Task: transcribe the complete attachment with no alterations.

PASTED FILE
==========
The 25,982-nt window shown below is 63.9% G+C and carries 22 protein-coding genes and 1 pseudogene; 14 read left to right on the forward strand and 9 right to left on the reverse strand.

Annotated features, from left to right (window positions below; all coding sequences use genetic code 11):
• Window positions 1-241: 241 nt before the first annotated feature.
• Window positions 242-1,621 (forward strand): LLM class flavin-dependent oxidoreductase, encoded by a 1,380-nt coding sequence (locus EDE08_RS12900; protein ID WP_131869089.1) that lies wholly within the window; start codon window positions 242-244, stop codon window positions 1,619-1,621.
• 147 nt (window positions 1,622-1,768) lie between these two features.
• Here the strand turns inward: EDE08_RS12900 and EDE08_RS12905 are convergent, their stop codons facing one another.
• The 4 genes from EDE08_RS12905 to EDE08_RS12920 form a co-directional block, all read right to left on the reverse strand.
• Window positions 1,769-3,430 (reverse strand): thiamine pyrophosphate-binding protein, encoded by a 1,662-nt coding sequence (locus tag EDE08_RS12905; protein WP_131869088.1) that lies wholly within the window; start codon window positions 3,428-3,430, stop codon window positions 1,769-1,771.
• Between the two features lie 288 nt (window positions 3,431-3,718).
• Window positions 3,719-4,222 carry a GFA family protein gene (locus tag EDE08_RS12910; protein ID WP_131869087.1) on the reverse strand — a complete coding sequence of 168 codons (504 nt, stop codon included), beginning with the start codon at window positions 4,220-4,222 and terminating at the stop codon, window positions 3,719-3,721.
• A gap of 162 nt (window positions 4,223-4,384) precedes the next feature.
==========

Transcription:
The 25,982-nt window shown below is 63.9% G+C and carries 22 protein-coding genes and 1 pseudogene; 14 read left to right on the forward strand and 9 right to left on the reverse strand.

Annotated features, from left to right (window positions below; all coding sequences use genetic code 11):
• Window positions 1-241: 241 nt before the first annotated feature.
• Window positions 242-1,621 (forward strand): LLM class flavin-dependent oxidoreductase, encoded by a 1,380-nt coding sequence (locus EDE08_RS12900; protein ID WP_131869089.1) that lies wholly within the window; start codon window positions 242-244, stop codon window positions 1,619-1,621.
• 147 nt (window positions 1,622-1,768) lie between these two features.
• Here the strand turns inward: EDE08_RS12900 and EDE08_RS12905 are convergent, their stop codons facing one another.
• The 4 genes from EDE08_RS12905 to EDE08_RS12920 form a co-directional block, all read right to left on the reverse strand.
• Window positions 1,769-3,430 (reverse strand): thiamine pyrophosphate-binding protein, encoded by a 1,662-nt coding sequence (locus tag EDE08_RS12905; protein WP_131869088.1) that lies wholly within the window; start codon window positions 3,428-3,430, stop codon window positions 1,769-1,771.
• Between the two features lie 288 nt (window positions 3,431-3,718).
• Window positions 3,719-4,222 carry a GFA family protein gene (locus tag EDE08_RS12910; protein ID WP_131869087.1) on the reverse strand — a complete coding sequence of 168 codons (504 nt, stop codon included), beginning with the start codon at window positions 4,220-4,222 and terminating at the stop codon, window positions 3,719-3,721.
• A gap of 162 nt (window positions 4,223-4,384) precedes the next feature.